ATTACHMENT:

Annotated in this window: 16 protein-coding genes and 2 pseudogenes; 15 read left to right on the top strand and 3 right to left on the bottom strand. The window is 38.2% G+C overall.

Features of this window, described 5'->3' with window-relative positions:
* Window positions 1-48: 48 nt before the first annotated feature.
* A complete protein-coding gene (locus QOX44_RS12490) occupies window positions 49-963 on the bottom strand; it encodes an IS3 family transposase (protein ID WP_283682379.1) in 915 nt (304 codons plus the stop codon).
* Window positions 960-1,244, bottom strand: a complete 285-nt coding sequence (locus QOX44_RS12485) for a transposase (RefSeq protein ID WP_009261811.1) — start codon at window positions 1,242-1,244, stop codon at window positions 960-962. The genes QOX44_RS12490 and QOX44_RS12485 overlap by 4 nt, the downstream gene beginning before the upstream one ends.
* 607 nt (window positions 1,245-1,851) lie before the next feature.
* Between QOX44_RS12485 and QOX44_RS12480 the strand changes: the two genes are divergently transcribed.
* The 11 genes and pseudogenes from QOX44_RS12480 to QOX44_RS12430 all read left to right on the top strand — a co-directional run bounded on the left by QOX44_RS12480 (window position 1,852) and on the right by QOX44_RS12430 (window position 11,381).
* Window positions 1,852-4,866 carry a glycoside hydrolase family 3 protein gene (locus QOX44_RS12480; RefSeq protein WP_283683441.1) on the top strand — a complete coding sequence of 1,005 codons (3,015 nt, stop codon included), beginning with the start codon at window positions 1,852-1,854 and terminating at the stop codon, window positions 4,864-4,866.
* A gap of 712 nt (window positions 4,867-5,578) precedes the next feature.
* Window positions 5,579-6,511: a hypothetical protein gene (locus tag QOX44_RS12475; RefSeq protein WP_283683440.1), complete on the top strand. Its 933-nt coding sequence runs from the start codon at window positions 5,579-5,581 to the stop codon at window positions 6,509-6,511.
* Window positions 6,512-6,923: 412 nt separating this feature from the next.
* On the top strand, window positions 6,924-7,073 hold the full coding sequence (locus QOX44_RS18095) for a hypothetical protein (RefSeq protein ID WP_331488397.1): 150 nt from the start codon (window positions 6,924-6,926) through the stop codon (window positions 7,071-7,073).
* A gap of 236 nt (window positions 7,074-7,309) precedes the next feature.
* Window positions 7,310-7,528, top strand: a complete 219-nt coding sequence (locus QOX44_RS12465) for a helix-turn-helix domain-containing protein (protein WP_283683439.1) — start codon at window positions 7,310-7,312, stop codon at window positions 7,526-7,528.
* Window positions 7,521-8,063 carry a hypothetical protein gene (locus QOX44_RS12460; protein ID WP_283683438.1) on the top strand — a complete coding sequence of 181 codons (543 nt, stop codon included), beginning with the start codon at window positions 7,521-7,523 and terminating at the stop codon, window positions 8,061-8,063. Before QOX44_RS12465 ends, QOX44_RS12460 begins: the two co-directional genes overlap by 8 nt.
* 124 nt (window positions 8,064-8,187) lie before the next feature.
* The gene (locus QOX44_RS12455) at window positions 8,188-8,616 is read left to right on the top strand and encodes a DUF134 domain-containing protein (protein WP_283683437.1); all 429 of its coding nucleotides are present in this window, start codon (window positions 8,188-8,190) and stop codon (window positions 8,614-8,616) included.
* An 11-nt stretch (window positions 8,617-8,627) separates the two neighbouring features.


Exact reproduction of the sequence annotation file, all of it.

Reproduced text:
Annotated in this window: 16 protein-coding genes and 2 pseudogenes; 15 read left to right on the top strand and 3 right to left on the bottom strand. The window is 38.2% G+C overall.

Features of this window, described 5'->3' with window-relative positions:
* Window positions 1-48: 48 nt before the first annotated feature.
* A complete protein-coding gene (locus QOX44_RS12490) occupies window positions 49-963 on the bottom strand; it encodes an IS3 family transposase (protein ID WP_283682379.1) in 915 nt (304 codons plus the stop codon).
* Window positions 960-1,244, bottom strand: a complete 285-nt coding sequence (locus QOX44_RS12485) for a transposase (RefSeq protein ID WP_009261811.1) — start codon at window positions 1,242-1,244, stop codon at window positions 960-962. The genes QOX44_RS12490 and QOX44_RS12485 overlap by 4 nt, the downstream gene beginning before the upstream one ends.
* 607 nt (window positions 1,245-1,851) lie before the next feature.
* Between QOX44_RS12485 and QOX44_RS12480 the strand changes: the two genes are divergently transcribed.
* The 11 genes and pseudogenes from QOX44_RS12480 to QOX44_RS12430 all read left to right on the top strand — a co-directional run bounded on the left by QOX44_RS12480 (window position 1,852) and on the right by QOX44_RS12430 (window position 11,381).
* Window positions 1,852-4,866 carry a glycoside hydrolase family 3 protein gene (locus QOX44_RS12480; RefSeq protein WP_283683441.1) on the top strand — a complete coding sequence of 1,005 codons (3,015 nt, stop codon included), beginning with the start codon at window positions 1,852-1,854 and terminating at the stop codon, window positions 4,864-4,866.
* A gap of 712 nt (window positions 4,867-5,578) precedes the next feature.
* Window positions 5,579-6,511: a hypothetical protein gene (locus tag QOX44_RS12475; RefSeq protein WP_283683440.1), complete on the top strand. Its 933-nt coding sequence runs from the start codon at window positions 5,579-5,581 to the stop codon at window positions 6,509-6,511.
* Window positions 6,512-6,923: 412 nt separating this feature from the next.
* On the top strand, window positions 6,924-7,073 hold the full coding sequence (locus QOX44_RS18095) for a hypothetical protein (RefSeq protein ID WP_331488397.1): 150 nt from the start codon (window positions 6,924-6,926) through the stop codon (window positions 7,071-7,073).
* A gap of 236 nt (window positions 7,074-7,309) precedes the next feature.
* Window positions 7,310-7,528, top strand: a complete 219-nt coding sequence (locus QOX44_RS12465) for a helix-turn-helix domain-containing protein (protein WP_283683439.1) — start codon at window positions 7,310-7,312, stop codon at window positions 7,526-7,528.
* Window positions 7,521-8,063 carry a hypothetical protein gene (locus QOX44_RS12460; protein ID WP_283683438.1) on the top strand — a complete coding sequence of 181 codons (543 nt, stop codon included), beginning with the start codon at window positions 7,521-7,523 and terminating at the stop codon, window positions 8,061-8,063. Before QOX44_RS12465 ends, QOX44_RS12460 begins: the two co-directional genes overlap by 8 nt.
* 124 nt (window positions 8,064-8,187) lie before the next feature.
* The gene (locus QOX44_RS12455) at window positions 8,188-8,616 is read left to right on the top strand and encodes a DUF134 domain-containing protein (protein WP_283683437.1); all 429 of its coding nucleotides are present in this window, start codon (window positions 8,188-8,190) and stop codon (window positions 8,614-8,616) included.
* An 11-nt stretch (window positions 8,617-8,627) separates the two neighbouring features.